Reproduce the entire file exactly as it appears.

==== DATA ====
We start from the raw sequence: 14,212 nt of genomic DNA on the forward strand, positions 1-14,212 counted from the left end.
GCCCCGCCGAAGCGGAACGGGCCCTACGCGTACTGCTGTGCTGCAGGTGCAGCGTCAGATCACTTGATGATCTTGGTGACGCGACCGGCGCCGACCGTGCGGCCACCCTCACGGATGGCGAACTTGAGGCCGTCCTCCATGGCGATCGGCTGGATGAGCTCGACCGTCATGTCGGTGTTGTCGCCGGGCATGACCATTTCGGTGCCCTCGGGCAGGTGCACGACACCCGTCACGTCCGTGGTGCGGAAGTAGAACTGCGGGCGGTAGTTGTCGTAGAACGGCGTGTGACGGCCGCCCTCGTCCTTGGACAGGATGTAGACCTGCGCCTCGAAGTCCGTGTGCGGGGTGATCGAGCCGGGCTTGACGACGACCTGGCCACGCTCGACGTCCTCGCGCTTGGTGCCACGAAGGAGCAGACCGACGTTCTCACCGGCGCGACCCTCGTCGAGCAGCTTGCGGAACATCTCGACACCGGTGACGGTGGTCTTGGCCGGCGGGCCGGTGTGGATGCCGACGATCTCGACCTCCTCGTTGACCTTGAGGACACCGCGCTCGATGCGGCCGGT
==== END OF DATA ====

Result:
We start from the raw sequence: 14,212 nt of genomic DNA on the forward strand, positions 1-14,212 counted from the left end.
GCCCCGCCGAAGCGGAACGGGCCCTACGCGTACTGCTGTGCTGCAGGTGCAGCGTCAGATCACTTGATGATCTTGGTGACGCGACCGGCGCCGACCGTGCGGCCACCCTCACGGATGGCGAACTTGAGGCCGTCCTCCATGGCGATCGGCTGGATGAGCTCGACCGTCATGTCGGTGTTGTCGCCGGGCATGACCATTTCGGTGCCCTCGGGCAGGTGCACGACACCCGTCACGTCCGTGGTGCGGAAGTAGAACTGCGGGCGGTAGTTGTCGTAGAACGGCGTGTGACGGCCGCCCTCGTCCTTGGACAGGATGTAGACCTGCGCCTCGAAGTCCGTGTGCGGGGTGATCGAGCCGGGCTTGACGACGACCTGGCCACGCTCGACGTCCTCGCGCTTGGTGCCACGAAGGAGCAGACCGACGTTCTCACCGGCGCGACCCTCGTCGAGCAGCTTGCGGAACATCTCGACACCGGTGACGGTGGTCTTGGCCGGCGGGCCGGTGTGGATGCCGACGATCTCGACCTCCTCGTTGACCTTGAGGACACCGCGCTCGATGCGGCCGGT